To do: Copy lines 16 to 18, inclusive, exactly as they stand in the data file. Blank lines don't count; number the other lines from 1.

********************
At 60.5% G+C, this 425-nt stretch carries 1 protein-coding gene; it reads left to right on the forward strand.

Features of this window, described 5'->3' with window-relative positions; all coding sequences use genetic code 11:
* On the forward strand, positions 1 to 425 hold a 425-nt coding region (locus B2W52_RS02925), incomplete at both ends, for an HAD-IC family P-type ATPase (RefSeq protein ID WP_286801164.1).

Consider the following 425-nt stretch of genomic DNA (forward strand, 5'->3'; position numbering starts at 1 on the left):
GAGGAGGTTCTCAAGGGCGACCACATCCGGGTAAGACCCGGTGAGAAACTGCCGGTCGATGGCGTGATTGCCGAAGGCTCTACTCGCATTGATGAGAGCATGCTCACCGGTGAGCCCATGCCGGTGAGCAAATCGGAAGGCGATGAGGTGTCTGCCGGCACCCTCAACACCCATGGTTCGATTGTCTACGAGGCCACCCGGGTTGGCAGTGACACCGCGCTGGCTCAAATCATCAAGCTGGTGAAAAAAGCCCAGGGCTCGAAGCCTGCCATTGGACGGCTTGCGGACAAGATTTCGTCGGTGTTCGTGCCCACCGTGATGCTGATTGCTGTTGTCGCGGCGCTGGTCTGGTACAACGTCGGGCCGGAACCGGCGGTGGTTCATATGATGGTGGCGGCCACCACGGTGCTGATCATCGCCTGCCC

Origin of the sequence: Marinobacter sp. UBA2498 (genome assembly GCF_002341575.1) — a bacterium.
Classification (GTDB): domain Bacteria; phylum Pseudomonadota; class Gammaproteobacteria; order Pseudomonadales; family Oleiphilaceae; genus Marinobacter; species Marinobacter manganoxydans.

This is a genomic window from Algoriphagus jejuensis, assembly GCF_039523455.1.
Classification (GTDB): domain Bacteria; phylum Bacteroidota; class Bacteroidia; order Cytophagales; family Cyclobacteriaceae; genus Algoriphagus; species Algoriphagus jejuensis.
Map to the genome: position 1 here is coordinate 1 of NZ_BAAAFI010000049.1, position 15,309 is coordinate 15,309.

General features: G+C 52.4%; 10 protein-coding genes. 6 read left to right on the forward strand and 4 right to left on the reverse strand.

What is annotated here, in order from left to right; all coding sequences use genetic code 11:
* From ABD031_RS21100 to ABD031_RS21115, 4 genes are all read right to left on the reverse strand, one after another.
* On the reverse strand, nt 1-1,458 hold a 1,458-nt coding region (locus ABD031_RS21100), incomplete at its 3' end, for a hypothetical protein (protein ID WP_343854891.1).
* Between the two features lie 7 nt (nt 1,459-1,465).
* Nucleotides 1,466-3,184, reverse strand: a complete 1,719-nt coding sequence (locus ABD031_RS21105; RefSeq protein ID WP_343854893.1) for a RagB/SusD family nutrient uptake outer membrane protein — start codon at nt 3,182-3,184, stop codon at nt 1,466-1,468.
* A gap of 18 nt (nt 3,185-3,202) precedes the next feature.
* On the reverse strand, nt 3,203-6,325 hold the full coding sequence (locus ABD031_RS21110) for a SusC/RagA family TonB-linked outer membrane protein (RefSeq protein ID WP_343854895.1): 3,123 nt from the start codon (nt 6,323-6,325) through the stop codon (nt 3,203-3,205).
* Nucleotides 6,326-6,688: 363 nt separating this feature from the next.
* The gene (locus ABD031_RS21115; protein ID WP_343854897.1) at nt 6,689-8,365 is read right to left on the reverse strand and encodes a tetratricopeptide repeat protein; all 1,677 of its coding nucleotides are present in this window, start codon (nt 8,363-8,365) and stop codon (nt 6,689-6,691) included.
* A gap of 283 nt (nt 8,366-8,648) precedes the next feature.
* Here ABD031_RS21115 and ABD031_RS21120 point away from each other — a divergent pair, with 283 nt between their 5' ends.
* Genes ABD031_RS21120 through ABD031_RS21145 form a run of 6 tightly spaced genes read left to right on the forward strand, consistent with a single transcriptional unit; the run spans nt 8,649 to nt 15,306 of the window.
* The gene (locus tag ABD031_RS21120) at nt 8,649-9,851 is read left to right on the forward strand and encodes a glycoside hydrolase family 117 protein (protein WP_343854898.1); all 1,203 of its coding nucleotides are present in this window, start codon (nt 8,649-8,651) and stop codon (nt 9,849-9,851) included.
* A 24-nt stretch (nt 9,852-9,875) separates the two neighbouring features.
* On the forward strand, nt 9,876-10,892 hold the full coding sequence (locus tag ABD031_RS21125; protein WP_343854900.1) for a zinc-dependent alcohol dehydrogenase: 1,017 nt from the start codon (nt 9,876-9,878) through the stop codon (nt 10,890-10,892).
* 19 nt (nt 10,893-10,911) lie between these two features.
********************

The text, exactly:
* Nucleotides 1,466-3,184, reverse strand: a complete 1,719-nt coding sequence (locus ABD031_RS21105; RefSeq protein ID WP_343854893.1) for a RagB/SusD family nutrient uptake outer membrane protein — start codon at nt 3,182-3,184, stop codon at nt 1,466-1,468.
* A gap of 18 nt (nt 3,185-3,202) precedes the next feature.
* On the reverse strand, nt 3,203-6,325 hold the full coding sequence (locus ABD031_RS21110) for a SusC/RagA family TonB-linked outer membrane protein (RefSeq protein ID WP_343854895.1): 3,123 nt from the start codon (nt 6,323-6,325) through the stop codon (nt 3,203-3,205).